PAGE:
I agree they are horrible but now I know they are harmless I don’t worry.

ExDancer Tue 14-Mar-23 14:32:35

That must have been terrifying grannyactivist

boheminan Tue 14-Mar-23 14:36:07

Thanks everyone for reassuring meflowers. It's a relief for me to know they're pretty common. It's still wearing off, slow going.

Elegran Tue 14-Mar-23 14:44:42

I get these every so often. Usually, it is a combination of dehydration, tiredness or stress, and concentrating on a computer screen or something else that means focussing my eyes for a long time.

They start with a tiny out-of-focus patch in the centre of my sight, which gets bigger and more zigzaggy round the edges for twenty minutes or half an hour until it covers my view. There has no headache.

Once I recognise it (and stop blaming dust on my glasses) I stop what I have been doing and get a large glass of water and a couple of paracetamol or ibuprofen. A paracetamol and codeine tablet is even better. After that I have a hot cup of tea or coffee, which adds liquids and rehydrates me, and the zigzags continue to expand outwards and then to fade.

Another half-hour generally sees them gone, and I don't usually get the headache. If I take action quickly, I don't need the darkened room, but I do take it easy and quietly for the rest of the day.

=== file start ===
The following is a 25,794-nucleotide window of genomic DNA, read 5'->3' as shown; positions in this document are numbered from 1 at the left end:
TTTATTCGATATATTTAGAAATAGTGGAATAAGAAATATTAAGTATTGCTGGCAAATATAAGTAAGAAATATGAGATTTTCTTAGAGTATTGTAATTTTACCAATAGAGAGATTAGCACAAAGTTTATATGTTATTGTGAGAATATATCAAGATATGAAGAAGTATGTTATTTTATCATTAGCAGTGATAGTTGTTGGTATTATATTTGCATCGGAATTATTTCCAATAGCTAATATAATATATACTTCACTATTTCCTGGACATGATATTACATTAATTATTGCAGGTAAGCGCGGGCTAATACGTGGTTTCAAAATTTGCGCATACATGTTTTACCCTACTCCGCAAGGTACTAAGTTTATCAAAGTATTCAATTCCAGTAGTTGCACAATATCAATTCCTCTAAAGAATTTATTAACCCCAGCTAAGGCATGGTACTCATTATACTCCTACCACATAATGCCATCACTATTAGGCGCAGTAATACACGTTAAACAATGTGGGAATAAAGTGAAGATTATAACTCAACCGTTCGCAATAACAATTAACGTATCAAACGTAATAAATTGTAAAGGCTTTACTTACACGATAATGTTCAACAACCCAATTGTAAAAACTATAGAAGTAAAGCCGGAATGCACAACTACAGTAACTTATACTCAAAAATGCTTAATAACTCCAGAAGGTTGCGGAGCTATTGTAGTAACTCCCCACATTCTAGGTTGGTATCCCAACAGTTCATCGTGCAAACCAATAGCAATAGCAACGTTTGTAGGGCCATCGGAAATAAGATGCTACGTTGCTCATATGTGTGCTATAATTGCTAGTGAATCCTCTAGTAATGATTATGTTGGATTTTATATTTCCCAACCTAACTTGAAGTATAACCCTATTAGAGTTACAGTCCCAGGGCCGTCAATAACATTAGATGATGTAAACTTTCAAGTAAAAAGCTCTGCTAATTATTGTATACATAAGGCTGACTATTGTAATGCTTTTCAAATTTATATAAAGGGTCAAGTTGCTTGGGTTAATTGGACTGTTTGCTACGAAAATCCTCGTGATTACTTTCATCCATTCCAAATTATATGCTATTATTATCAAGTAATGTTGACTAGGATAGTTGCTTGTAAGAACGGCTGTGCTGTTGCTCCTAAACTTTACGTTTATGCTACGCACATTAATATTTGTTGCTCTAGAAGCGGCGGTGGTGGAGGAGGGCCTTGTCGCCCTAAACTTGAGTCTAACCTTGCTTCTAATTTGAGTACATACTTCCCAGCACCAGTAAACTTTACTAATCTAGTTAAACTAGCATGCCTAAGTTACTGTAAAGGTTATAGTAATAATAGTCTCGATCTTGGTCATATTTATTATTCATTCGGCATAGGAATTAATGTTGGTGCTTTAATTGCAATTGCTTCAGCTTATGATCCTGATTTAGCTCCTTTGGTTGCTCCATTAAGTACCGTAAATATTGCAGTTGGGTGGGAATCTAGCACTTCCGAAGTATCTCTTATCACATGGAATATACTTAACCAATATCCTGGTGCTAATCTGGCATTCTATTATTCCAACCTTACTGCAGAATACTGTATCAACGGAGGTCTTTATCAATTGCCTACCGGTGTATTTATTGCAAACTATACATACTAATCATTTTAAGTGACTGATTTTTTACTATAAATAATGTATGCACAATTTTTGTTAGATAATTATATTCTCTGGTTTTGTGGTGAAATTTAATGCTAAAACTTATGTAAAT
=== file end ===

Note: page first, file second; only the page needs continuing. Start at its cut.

The first time it happened to me was the worst. It was a couple of days after my first child was born. I was in my hospital bed (they kept you in longer in those days!) talking to my husband, and was getting my words mixed up. Then my side of my lip went numb, and one hand.

Told a passing nurse, who took my blood pressure and fetched a doctor, in case it was a stroke, but that was ruled out. My curtains were drawn and I was tucked up in bed for a nap. While lying there, I got the zigzags in my vision - and instantly stopped worrying about strokes. My mother was prone to migraines and always got the zigzags when one was starting.